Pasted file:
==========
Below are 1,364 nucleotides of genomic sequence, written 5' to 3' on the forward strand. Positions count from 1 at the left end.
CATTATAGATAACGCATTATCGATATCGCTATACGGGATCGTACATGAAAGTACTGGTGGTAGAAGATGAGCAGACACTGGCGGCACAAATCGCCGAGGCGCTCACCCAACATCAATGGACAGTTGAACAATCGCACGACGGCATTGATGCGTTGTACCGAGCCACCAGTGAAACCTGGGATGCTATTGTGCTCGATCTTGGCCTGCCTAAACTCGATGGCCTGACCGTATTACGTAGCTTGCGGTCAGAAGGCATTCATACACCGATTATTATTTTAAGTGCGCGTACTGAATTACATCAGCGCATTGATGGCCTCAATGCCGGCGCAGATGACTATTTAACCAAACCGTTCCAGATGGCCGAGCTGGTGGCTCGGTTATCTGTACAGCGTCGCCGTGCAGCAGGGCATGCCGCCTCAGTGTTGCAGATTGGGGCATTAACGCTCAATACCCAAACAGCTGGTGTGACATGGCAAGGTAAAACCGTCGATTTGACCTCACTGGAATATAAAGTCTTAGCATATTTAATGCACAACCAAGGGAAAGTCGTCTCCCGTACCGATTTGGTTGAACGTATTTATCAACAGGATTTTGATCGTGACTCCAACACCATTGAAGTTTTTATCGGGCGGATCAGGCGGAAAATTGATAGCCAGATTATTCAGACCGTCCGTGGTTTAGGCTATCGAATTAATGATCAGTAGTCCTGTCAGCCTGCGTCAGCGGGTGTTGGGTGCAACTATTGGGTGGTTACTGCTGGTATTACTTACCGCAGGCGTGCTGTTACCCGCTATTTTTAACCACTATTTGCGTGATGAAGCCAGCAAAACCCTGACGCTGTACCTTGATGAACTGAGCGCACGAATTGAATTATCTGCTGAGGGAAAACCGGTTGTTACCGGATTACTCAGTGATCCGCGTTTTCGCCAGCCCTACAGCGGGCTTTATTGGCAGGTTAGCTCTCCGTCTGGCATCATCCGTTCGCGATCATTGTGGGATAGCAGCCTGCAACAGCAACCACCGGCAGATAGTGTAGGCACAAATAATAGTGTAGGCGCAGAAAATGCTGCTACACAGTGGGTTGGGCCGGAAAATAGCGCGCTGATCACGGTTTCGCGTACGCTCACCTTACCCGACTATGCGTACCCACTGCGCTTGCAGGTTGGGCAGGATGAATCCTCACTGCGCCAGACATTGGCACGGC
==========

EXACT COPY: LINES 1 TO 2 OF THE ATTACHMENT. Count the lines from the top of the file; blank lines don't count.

Below are 1,364 nucleotides of genomic sequence, written 5' to 3' on the forward strand. Positions count from 1 at the left end.
CATTATAGATAACGCATTATCGATATCGCTATACGGGATCGTACATGAAAGTACTGGTGGTAGAAGATGAGCAGACACTGGCGGCACAAATCGCCGAGGCGCTCACCCAACATCAATGGACAGTTGAACAATCGCACGACGGCATTGATGCGTTGTACCGAGCCACCAGTGAAACCTGGGATGCTATTGTGCTCGATCTTGGCCTGCCTAAACTCGATGGCCTGACCGTATTACGTAGCTTGCGGTCAGAAGGCATTCATACACCGATTATTATTTTAAGTGCGCGTACTGAATTACATCAGCGCATTGATGGCCTCAATGCCGGCGCAGATGACTATTTAACCAAACCGTTCCAGATGGCCGAGCTGGTGGCTCGGTTATCTGTACAGCGTCGCCGTGCAGCAGGGCATGCCGCCTCAGTGTTGCAGATTGGGGCATTAACGCTCAATACCCAAACAGCTGGTGTGACATGGCAAGGTAAAACCGTCGATTTGACCTCACTGGAATATAAAGTCTTAGCATATTTAATGCACAACCAAGGGAAAGTCGTCTCCCGTACCGATTTGGTTGAACGTATTTATCAACAGGATTTTGATCGTGACTCCAACACCATTGAAGTTTTTATCGGGCGGATCAGGCGGAAAATTGATAGCCAGATTATTCAGACCGTCCGTGGTTTAGGCTATCGAATTAATGATCAGTAGTCCTGTCAGCCTGCGTCAGCGGGTGTTGGGTGCAACTATTGGGTGGTTACTGCTGGTATTACTTACCGCAGGCGTGCTGTTACCCGCTATTTTTAACCACTATTTGCGTGATGAAGCCAGCAAAACCCTGACGCTGTACCTTGATGAACTGAGCGCACGAATTGAATTATCTGCTGAGGGAAAACCGGTTGTTACCGGATTACTCAGTGATCCGCGTTTTCGCCAGCCCTACAGCGGGCTTTATTGGCAGGTTAGCTCTCCGTCTGGCATCATCCGTTCGCGATCATTGTGGGATAGCAGCCTGCAACAGCAACCACCGGCAGATAGTGTAGGCACAAATAATAGTGTAGGCGCAGAAAATGCTGCTACACAGTGGGTTGGGCCGGAAAATAGCGCGCTGATCACGGTTTCGCGTACGCTCACCTTACCCGACTATGCGTACCCACTGCGCTTGCAGGTTGGGCAGGATGAATCCTCACTGCGCCAGACATTGGCACGGC